All this will come the more vividly before us if we remember that a man who has done wrong has not only to be forgiven, he has to forgive himself. That is the insuperable difficulty. He feels that any external view of his sin, which even the acutest man can take, is altogether partial and incomplete; and, consequently, that any forgiveness which such a man can offer is also imperfect and superficial. And even in relation to God the same difficulty arises, notwithstanding the completeness of his view as the necessity of his omniscience. To have grieved a Being so good, so holy, as God, is felt to be a crime that ought not to be forgiven, and that his mercy can only be extended at the expense of his righteousness. But to this we must return presently.
Have you ever watched the deteriorating effects of sin even upon the personal appearance? Take a youth of extreme beauty, and let him, little by little, be led into wicked practices; in proportion as he is so led will the register of his descent be written upon his face, and upon his whole attitude and manner. Quite imperceptibly, I admit, but with awful exactness and depth. The eye, once so clear and so steady in its look, will be marked by suspicion, uncertainty, or timidity of movement; its glances will not be like sun rays darting through thick foliage, but rather like a dark lantern turned on skilfully to see what is happening here and there, but throwing no light on the man who holds it. And strange lines will be woven around the mouth; and the lips, so well-cut, so guileless and generous, will be tortured into ugliness and sensual enlargement; and the voice, once so sweet, so ringing, the very music of a character unstained and fearless, will contract some mocking tones, and give itself up to a rude laughter, partly deceitful and partly defiant. All this will not happen in one day. Herein is the subtlety of evil. If you do not see the youth for years you may be shocked when you miss the fine simplicity and noble bearing which you associated with his name. This is part of the man"s punishment. It is the spot of leprosy on a forehead once so open and unwrinkled, and it will grow and spread and deepen until there be no place fit for him but the silent and inhospitable wilderness.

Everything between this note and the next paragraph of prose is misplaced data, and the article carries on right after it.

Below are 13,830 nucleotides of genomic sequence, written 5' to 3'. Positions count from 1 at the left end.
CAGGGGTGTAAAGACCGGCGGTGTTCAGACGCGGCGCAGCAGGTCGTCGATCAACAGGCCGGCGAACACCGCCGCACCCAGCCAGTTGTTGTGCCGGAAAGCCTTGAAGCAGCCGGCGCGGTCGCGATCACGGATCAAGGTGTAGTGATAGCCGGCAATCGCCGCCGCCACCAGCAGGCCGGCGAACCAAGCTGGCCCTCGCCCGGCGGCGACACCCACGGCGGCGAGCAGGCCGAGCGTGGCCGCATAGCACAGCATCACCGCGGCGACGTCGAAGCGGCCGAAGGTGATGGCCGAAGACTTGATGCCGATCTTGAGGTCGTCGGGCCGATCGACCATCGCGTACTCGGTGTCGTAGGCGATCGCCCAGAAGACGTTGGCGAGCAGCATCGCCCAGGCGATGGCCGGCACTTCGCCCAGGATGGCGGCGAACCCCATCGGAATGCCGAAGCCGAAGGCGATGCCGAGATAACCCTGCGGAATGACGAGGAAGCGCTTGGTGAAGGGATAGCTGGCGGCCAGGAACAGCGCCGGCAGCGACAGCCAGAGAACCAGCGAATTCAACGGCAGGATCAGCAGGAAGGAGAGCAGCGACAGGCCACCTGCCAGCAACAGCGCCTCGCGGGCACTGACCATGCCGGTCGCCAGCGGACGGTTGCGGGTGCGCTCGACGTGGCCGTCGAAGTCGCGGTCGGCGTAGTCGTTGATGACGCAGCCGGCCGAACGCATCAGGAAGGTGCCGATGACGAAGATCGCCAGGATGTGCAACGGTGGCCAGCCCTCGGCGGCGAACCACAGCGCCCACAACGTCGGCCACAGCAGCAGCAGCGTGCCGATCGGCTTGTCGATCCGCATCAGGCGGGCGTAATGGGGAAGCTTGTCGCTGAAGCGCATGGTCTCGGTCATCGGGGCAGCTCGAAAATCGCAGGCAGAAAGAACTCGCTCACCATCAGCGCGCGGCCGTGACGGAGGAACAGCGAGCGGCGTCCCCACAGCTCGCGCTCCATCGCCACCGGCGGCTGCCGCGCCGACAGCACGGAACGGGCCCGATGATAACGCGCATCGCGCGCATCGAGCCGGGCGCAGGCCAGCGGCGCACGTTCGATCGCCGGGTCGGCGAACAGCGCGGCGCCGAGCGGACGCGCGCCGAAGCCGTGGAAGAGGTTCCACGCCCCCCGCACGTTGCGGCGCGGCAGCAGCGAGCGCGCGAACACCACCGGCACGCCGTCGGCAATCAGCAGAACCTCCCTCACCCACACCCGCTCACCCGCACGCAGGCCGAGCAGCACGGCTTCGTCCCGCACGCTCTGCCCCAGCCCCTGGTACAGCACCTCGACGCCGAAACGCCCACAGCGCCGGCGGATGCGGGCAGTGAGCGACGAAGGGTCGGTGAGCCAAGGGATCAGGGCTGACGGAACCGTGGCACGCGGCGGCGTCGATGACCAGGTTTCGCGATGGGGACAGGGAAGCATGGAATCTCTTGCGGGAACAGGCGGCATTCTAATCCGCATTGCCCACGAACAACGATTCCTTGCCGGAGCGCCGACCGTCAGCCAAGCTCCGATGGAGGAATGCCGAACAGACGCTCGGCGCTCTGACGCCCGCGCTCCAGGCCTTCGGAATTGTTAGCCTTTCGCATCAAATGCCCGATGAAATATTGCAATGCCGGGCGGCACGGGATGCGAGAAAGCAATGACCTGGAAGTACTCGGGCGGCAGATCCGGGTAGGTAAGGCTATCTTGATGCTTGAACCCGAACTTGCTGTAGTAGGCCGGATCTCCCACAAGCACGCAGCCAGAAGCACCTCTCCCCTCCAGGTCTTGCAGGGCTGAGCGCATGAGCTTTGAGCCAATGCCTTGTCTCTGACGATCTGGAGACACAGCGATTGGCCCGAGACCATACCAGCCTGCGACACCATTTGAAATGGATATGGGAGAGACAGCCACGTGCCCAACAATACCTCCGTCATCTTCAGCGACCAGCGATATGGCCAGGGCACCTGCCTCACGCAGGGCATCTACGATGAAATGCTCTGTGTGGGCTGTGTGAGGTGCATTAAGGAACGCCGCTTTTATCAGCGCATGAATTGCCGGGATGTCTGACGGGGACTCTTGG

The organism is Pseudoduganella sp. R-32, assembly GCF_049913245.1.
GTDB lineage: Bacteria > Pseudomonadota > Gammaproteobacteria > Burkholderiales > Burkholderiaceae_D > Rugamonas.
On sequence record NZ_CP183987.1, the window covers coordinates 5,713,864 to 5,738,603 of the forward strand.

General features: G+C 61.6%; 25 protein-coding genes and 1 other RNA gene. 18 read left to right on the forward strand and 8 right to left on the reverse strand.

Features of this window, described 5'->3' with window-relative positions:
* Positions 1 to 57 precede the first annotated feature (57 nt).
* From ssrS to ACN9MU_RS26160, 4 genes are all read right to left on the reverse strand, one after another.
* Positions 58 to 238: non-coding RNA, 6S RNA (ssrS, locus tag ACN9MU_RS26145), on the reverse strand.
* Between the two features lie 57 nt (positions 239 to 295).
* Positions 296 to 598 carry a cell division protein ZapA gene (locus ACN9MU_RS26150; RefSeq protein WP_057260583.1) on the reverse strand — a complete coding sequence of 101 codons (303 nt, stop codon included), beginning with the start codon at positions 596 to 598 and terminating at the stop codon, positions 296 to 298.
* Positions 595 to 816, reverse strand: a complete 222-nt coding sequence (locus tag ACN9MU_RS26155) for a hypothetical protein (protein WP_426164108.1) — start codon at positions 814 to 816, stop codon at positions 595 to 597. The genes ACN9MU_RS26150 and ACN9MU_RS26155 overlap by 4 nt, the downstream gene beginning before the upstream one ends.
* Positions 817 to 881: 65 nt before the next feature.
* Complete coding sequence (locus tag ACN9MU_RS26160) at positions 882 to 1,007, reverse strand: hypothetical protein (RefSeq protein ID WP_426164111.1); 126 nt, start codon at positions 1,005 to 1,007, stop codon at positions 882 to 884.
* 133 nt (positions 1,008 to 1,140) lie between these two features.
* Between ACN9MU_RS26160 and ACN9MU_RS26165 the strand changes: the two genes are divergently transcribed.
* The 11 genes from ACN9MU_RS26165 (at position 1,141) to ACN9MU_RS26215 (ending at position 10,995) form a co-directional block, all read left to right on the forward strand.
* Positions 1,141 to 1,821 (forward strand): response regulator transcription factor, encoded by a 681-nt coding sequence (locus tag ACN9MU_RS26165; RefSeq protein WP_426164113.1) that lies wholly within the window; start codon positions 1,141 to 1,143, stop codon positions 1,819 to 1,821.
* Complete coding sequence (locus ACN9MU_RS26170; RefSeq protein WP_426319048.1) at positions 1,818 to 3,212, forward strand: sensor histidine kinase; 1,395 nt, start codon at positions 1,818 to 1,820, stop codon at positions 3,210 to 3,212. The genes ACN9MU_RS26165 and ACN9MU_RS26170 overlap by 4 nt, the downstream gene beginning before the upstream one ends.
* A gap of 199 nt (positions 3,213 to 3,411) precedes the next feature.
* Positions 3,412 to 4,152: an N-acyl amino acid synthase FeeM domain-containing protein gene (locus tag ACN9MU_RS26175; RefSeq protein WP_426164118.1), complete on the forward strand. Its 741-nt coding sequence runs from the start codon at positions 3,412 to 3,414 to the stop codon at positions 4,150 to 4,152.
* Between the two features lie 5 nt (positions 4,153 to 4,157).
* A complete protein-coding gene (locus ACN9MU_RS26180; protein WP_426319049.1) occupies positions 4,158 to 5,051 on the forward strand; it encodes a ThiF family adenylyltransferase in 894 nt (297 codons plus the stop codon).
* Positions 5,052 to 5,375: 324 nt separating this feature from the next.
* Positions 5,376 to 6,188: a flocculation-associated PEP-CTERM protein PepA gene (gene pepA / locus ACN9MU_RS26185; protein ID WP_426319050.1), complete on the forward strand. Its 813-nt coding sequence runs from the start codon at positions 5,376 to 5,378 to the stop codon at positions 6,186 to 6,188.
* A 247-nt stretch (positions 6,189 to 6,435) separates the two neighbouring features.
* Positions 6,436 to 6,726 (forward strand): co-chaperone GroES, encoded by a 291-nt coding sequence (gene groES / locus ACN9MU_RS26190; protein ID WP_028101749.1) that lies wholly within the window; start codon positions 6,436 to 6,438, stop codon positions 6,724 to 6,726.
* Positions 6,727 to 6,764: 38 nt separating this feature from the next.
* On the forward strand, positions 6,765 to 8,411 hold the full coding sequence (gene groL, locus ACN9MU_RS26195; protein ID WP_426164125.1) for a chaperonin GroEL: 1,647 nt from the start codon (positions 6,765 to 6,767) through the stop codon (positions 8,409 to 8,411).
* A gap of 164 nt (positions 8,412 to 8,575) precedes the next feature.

This punishment, too, seems to get into a man"s business and house. It lowers the high discipline which once ruled and ennobled them, and substitutes trickery and eye-service for the better law which once prevailed. Everywhere it touches and debases the sinner; to his very walk it imparts a swagger or a slouch, significant of debased character, and every relation of life it perverts, disennobles, and defiles.
Now a meditation of this kind might well drive us to despair, if there be nothing else to be said. Sin can only aggravate itself and relieve our torment by plunging into some still deeper excess. Where, then, is hope to be found? If there is any way of escape, let us have it pointed out so clearly that the wayfaring Prayer of Manasseh, though a fool, need not err therein.
I have said that even God"s forgiveness, strictly in itself, does not meet the case of a man being unable to forgive himself. That is Song of Solomon, philosophically, but, thank God, not evangelically. God"s forgiveness, through Jesus Christ our Lord, is not mere forgiveness, however abundant and emphatic. It is not merely a royal or even paternal edict. It is an act incomplete in itself; it is merely introductory or preparatory, as the uprooting of weeds is preliminary to a better use of the soil. It is an essential Acts, for in the absence of pardon the soul is absolutely without the life that can lay hold of any of the higher blessings or gifts of God. To what, then, is forgiveness preparatory? To adoption, to communion with God, to absorption into the Divine nature, to the witness of the Holy Ghost. "The Spirit itself beareth witness with our spirits that we are the children of God." And if in moments of special trial "our heart condemn us, God is greater than our heart and knoweth all things." You will see, then, that if it was merely an act of forgiveness, it would be quite true that man would be unable to forgive himself; but it is "assurance," it is "sonship," it is joy of the Holy Ghost. "There Isaiah, therefore, now no condemnation, to them which are in Christ Jesus, who walk not after the flesh, but after the Spirit." "To be spiritually minded is life and peace." "Hereby know we that we dwell in him, and he in us, because he hath given us of his Spirit." "It is God that justifieth; who is he that condemneth?" Thus the soul is flooded with joy. Its daily song is of victory. It is stirred, and ruled, and gladdened by a mysterious and indestructible sense of triumph, for the grace of the blessed and infinite Christ fills the whole heart with sweet content and immortal hope.
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Parker, Joseph. "Commentary on Genesis 4". The People's Bible by Joseph Parker. https://beta.studylight.org/
the Week of Proper 19 / Ordinary 24